Review: Romance, redemption & Didier Drogba

For a tournament often pilloried as a giant money-making machine, the UEFA Champions League delivered enough old-time romance this week to satisfy purists raised on the early glorious days of the European Cup.

The 4-4 at Stamford Bridge was worthy of the Benfica vs Real Madrid 5-3 final in 1962, and Cesc Fabregas’s brilliant back heel to create Arsenal’s opener against Villarreal would have inspired the goal of the week if it hadn’t been for Cristiano Ronaldo’s rocket against Porto.


Ronaldo lets rip 

With 28 goals in eight quarter-final matches, the 2008/09 goals per game average now stands at 2.66, higher than in the last five World Cups.

Didier Drogba, destroyer of Juventus, ripped through Liverpool’s defence like a tank in the second half.

On form and motivated, he is the greatest centre-forward in the world today. In an era when the old-style striker is an endangered species - for reasons Jonathan Wilson explores in the latest issue of Champions – Drogba proved that a great No.9 can still turn a game.

In this vein, the Ivorian may yet redeem himself for the red card in Moscow.

I enjoyed his post-match press conference too, although it was a shame no one asked him if the second syllable of his surname really is pronounced - as ITV’s irrepressible commentator Clyde Tyldesley would have it - like the “Bah!” in Scrooge’s cry of “Bah! Humbug!”

The Blues must now overcome Barcelona, who represent the Rest of Europe.

When Hiddink watches Barca’s 1-1 draw in Munich, he will be encouraged by how much trouble Franck Ribery gave Daniel Alves and Carlos Puyol.

Barca’s triumph was not the cakewalk the 5-1 aggregate scoreline suggests. With Luca Toni sharper, and the penalty they deserved in the second leg, Bayern might have made Pep Guardiola’s team sweat.

Certainly Bayern coach Jurgen Klinsmann deserved better than to be crucified on a German newspaper front page.

As for Toni, quoted as tipping Roberto Mancini to replace Klinsi, he should consider the old adage about players doing their talking on the pitch. If he doesn’t buck up, he could become the first striker in the history of football to have effectively ended his career by wearing a silly moustache.

The tactical dilemma facing Barcelona’s opponents is simple: how can you score if you can’t get the ball? Barca have enjoyed 62 percent of the possession on average in the tournament this season – more than any other side. But this may suit Chelsea who have been lethal on the counter in Hiddink’s 4-3-3.

It will be intriguing to see how Hiddink marks Messi. Does he, as Martin Lipton suggests in the Mirror sacrifice Michael Essien to stop 'The Flea' biting?


Can Chelsea swat The Flea? 

That runs the risk of repeating the famous mistake Helmut Schoen made in the 1966 World Cup final when he sacrificed Franz Beckenbauer’s threat by telling the Kaiser to mark Bobby Charlton.

Guardiola’s Barcelona have often looked awesome but have not seriously been tested in this tournament. Their group draw (pitting them against Basle, Shakhtar and Sporting) was easy and they have faced two transitional sides in the knock-out stages.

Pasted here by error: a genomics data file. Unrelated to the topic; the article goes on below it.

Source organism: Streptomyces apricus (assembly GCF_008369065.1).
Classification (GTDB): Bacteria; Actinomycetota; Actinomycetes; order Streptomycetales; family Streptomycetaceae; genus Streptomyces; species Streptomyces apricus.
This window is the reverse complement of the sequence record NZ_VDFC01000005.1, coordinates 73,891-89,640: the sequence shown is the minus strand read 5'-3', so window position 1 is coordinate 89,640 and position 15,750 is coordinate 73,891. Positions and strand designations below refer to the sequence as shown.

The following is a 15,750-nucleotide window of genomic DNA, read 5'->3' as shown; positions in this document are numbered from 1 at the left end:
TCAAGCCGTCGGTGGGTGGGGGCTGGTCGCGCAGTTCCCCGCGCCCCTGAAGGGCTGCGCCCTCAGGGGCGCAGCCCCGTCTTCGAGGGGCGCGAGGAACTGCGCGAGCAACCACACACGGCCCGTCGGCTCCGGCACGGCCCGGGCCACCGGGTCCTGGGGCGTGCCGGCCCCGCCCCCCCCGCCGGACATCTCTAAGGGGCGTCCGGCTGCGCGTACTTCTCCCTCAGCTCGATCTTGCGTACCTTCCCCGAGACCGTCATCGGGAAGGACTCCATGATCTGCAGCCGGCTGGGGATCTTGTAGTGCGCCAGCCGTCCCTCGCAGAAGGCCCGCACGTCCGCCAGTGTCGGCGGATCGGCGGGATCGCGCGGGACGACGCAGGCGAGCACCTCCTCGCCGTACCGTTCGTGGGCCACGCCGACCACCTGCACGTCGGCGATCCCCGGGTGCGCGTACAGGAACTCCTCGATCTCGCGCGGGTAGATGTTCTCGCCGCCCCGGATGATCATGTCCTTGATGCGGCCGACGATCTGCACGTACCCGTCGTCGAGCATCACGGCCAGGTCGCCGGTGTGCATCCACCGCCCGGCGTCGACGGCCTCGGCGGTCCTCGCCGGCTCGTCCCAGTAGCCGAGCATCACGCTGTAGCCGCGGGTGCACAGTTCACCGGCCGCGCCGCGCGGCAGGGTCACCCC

Their dominance of this season’s la Liga is no great indicator of quality. With Barca the only Spanish side to reach the last four of either European club competition, the Spanish top flight isn’t the force it was.

Watching Villarreal, missing their Senna-Cazorla midfield axis, lose 3-0 to Arsenal only reinforced that view.

Apart from Robert Pires, hailed with heartfelt choruses of “Superbob” from Gooners, Villarreal (fifth in la Liga) looked overawed. Watching Pires’s valiant effort, I was reminded of Raymond Kopa’s lament about the pain of playing with team-mates who aren’t as good as you.

At one point, Pires shaped to hit the ball right and forward down the flank for a team-mate to run onto. But the run was never made and the ball pootled harmlessly into touch. That mis-read pass summed up Villarreal’s performance.

Arsenal look bright, creative and confident. But they would have lost the first leg if Villarreal had been ruthless upfront. Which makes Arsenal vs United as impossible to call as Liverpool vs Chelsea.

The key for United isn’t the artistry of Cristiano Ronaldo but the fitness and focus of Nemanja Vidic and Rio Ferdinand.

Porto’s heroism against United was embarrassing for Jose Mourinho’s Inter. The Nerazzurri and Celtic are the only sides United have beaten at Old Trafford in the tournament this season.

Jesualdo Ferreira’s Dragons paid for not making their supremacy count on the scoresheet. But Porto’s trickery, guts, pace and technique suggested their gung-ho approach might be a better strategy for away sides at Old Trafford than stifling the game by packing midfield.

Of the four coaches left, Ferguson and Hiddink have won this trophy before, Guardiola has won it as a player and Wenger has never won it – or any other European trophy.

Guardiola is the most inexperienced coach and faces, in Hiddink, one of the great touchline improvisers.

But, as Bobby Robson notes in his memoirs, Guardiola was effectively the manager in the dressing room when Barcelona ended their European Cup hoodoo in 1992.


Pep (third right) triumphs in '92 

The odds slightly favour Ferguson being able, on May 28 in Rome, to say “Veni, vidi, vici.”

But Chelsea, on the principle that - like every winner since Milan in 2002/03 - they have knocked out the team that knocked out Real Madrid, must fancy their chances.

This is anyone’s tournament now...

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